Person-Centered Care Decreases Agitation: Promoting Choice, Self-Determination Helps Dementia Patients without Resorting to Drugs

Article excerpt

Holistic, person-centered care can reduce symptoms of agitation in dementia patients, compared with the effects of standard long-term care, a randomized controlled trial by Australian researchers indicates.

Focusing on the patient as a whole and seeking to make the most of his or her remaining abilities is also economical and easy to implement, the researchers recently reported (Lancet Neurol. 2009;8:317-25).

"Care that addresses residents' total human needs can mitigate cognitive and functional deterioration," asserted the team led by Lynn Chenoweth, Ph.D., of the University of New South Wales, Sydney.

The Caring for Aged Dementia Care Residents Study (CADRES) was composed of 289 residents living in 15 Australian long-term care facilities. All of the residents had progressive dementia with persistent behaviors that made it difficult for staff to care for them.

The facilities were randomized to three interventions: usual care, person-centered care, and dementia-care mapping, which includes person-centered care.

The researchers provided staff training in the facilities randomized to one of the experimental plans. The person-centered care training consisted of a 2-day session for two staff members of each facility, who then developed and implemented practices in their respective facilities. Training stressed that behavior is a form of communication and that feelings persist in individuals despite cognitive decline.

Trainees were encouraged to focus on "the unique way those residents express feelings and needs" and how staff actions could address individuals' preferences and needs.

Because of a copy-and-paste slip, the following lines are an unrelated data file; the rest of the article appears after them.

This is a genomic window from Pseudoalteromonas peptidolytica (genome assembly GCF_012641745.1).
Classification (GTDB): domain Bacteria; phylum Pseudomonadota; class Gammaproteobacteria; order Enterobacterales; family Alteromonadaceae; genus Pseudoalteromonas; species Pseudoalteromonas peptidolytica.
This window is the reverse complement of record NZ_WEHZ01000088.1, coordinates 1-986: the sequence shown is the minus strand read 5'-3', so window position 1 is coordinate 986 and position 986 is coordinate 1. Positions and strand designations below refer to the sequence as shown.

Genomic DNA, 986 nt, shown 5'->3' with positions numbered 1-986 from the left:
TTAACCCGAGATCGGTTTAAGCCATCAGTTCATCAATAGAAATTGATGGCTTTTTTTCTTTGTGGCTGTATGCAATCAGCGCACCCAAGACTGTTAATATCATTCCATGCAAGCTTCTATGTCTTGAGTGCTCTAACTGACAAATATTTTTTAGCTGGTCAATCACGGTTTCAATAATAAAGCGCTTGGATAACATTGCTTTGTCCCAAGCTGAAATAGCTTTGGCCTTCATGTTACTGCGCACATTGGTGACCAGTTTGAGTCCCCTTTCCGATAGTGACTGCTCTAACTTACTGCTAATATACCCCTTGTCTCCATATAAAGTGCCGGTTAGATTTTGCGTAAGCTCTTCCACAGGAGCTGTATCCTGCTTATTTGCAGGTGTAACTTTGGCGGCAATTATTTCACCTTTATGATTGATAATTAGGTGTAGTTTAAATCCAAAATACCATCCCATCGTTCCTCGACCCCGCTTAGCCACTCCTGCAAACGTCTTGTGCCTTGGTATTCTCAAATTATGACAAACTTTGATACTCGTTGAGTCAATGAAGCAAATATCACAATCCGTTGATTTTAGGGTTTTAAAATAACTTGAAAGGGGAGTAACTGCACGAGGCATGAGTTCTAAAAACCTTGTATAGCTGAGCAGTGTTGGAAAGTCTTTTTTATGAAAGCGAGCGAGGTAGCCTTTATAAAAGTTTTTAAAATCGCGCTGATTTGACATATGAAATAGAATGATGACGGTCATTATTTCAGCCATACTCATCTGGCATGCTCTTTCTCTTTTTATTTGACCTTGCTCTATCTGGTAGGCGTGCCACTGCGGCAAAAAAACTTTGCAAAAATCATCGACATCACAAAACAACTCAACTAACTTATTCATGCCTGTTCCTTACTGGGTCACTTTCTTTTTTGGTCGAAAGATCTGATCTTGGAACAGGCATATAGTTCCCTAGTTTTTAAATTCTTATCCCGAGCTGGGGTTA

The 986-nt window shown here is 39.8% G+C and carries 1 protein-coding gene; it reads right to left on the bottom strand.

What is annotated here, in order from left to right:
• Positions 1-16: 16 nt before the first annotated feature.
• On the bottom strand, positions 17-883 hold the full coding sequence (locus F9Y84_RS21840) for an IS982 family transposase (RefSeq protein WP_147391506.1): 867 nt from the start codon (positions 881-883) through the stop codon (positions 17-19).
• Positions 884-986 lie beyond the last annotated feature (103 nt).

Dementia-mapping care training also consisted of a 2-day session for two staff members per facility, and they, too, then helped their colleagues implement the approach.

This system of care entails observation of which care factors most affect resident behavior, either negatively or positively. Daily observations are then integrated into a person-centered care plan.

Care continued as usual at the control sites, characterized by custodial tasks, physical restraint, and "a tendency to neglect residents' psychosocial needs when meeting activities of daily living," according to the researchers. Staff at these facilities paid little attention to promoting choice and encouraging self-determination by residents with dementia, according to Dr. Chenoweth and her colleagues.

Outcome measures included the 29-item Cohen-Mansfield Agitation Inventory (CMAI), the Neuropsychiatry Inventory for the Nursing Home, and the Quality of Life in Late-Stage Dementia (QUALID) scale. Outcomes were measured at baseline, after 4 months of intervention that included telephone support by the researchers, and again 4 months after that (8 months after the start of the study).

The patients' average age at baseline was 84 years. …